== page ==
Showing posts with label Campaigns. Show all posts
Showing posts with label Campaigns. Show all posts

Monday, October 12, 2020

The Inside Out Fortification

This month, I am doing castles as the theme of my Inktober sketches. I've always been amused by the bit in So Long and Thanks for All the Fish where Wonko the Sane builds the Asylum, an inside out building to contain the world gone mad. 

This is probably my first contact with this concept of an inside out structure. 

However, real life shows that Wonko the Sane's Asylum isn't nuts. Apparently Julius Caesar did this in his siege craft. In a particularly interesting conflict, Caesar attacked fortification of Alesia. 

Muriel Gottrop in December 2004 from Wikipedia

The Gallic leader, Vercingetorix took refuge in the oppidum (an Iron Age Fortified town) with his 80,000 men. Caesar decided it was more prudent to siege the town rather than storm it. However, this required building a 10 mile long wall around Alesia. It wasn't perfect, but it was effective. 

When the Gallic relief force showed up, Caesar built a second wall around his own forces and the Roman's world collapsed into a one half mile strip of land between his walls.  

As the siege progressed, Vercingetorix turned out many of the civilians in the hopes that they would be captured by the Romans and fed. Caesar refused this option and didn't attempt to capture or kill any of them. A siege requires people to consume the food, so in turning them away, he didn't weaken his own position by wasting energy on killing or capturing them. As you can see from the map, neither of Caesar's walls were perfect and probably some people simply walked away. 

The Romans never broke into the walls of Alesia, but Vercingetorix was forced to surrender. He and the chieftains were killed and the Roman Legions took 40,000 captives as slaves. 

Most of this account was written by Caesar himself, so many of the numbers are probably inflated. It is fairly reasonable to assume that Caesar reported accurate numbers for his own forces but magnified the Gallic forces to look better. He said that there were 80,000 following Vercingetorix and the Gallic relief force numbered 250,000. This is pretty unlikely. 

But what we can take from this is, Caesar only took half of the people involved captive as slaves and he literally built 2 walls at least 10 miles long.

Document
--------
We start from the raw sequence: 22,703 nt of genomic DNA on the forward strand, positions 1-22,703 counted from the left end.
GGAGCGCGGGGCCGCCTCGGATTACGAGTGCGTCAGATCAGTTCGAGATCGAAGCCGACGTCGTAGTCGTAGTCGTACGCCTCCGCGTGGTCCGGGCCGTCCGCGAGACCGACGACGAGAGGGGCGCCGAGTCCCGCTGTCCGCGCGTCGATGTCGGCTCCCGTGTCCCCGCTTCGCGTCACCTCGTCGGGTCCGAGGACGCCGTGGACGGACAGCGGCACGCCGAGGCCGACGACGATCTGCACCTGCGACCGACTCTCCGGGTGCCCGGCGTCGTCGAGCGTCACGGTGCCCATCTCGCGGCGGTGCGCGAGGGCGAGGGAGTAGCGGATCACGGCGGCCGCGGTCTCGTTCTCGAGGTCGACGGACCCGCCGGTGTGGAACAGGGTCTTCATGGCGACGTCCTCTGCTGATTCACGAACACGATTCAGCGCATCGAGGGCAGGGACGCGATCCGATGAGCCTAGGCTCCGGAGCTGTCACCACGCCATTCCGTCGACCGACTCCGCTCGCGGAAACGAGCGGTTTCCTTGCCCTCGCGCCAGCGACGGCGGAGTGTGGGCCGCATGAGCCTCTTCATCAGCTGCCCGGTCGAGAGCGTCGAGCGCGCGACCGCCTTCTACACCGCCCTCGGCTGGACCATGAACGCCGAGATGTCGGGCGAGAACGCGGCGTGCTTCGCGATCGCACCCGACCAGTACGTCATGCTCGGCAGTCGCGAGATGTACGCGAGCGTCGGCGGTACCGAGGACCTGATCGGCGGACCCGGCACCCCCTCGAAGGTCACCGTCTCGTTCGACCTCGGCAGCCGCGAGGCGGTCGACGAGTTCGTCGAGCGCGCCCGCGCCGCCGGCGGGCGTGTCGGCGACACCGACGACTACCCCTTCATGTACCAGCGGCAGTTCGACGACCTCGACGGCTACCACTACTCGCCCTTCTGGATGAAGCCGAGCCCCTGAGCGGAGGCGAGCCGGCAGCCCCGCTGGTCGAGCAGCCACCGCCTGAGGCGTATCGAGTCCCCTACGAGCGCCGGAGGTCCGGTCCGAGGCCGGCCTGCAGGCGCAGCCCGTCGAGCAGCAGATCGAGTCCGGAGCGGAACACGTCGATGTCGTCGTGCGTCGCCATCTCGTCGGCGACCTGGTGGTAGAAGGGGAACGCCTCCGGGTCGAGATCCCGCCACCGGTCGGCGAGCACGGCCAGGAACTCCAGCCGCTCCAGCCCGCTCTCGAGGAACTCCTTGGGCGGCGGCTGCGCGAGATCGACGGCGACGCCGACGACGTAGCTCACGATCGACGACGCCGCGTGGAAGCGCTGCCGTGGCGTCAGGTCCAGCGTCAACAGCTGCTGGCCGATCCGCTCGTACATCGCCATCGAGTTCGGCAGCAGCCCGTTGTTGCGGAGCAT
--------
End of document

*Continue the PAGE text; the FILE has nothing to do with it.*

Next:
From the prospective of gaming, we can see that a lot of historical figures do incredible things while not resorting to a scorched earth policy or glassing event. Caesar really played himself as a benevolent leader and ran a policy of forgiving his enemies. This probably explains why Vercingetorix surrendered himself. Either he though that was the best option for his followers to survive and there was a slight chance he, himself, would survive. Many of Caesar opponents killed themselves to spite him when they lost. 

These sorts of examples highlight why people surrender in battles and I would totally make that concept a thing in my games if it ever came to the party surrendering. I posted about that almost a year ago. If more games incorporated an honor mechanic, it would probably happen more often. 

One further tieback to game is my frustration of the lack of realistic scales for fortifications. Alesia was not a particularly massive fortified position, but if Caesar stood back a couple of miles, it's far larger than what is shown in modules like Keep on the Borderlands. My players in our B2 sessions were completely stymied by the huge area and I figure the area represented on the map is too small by a good margin. 

I'll be posting maps and drawings of my ideas soon. Stay tuned. 

Wednesday, March 18, 2020

I... We Still Hate Read Magic

I hate read magic as spell. Its... well, let me tell you, it's everything Dragons Gonna Drag said it was. Justin says everything I thought about this useless spell and more. With poetry, actual poetry. He doesn't just hate this spell, he has all kinds of tips, tricks and mechanics to get rid of it in a comprehensive fashion.



Someone once told me, "Criticism without an action item is... assholish." Justin Stewart names the issue and gives the reader many, many good ideas on alleviating the problem. It isn't just criticism, is valid criticism with a viable solution. Love it!

Why not add him to your reading list? Go check him out. 

By the way, feel free to add your blog or your favorite blog to my reading list by mentioning it in the comments. I can't wait to add it to my blog roll.


Saturday, March 7, 2020

Legion of Assassins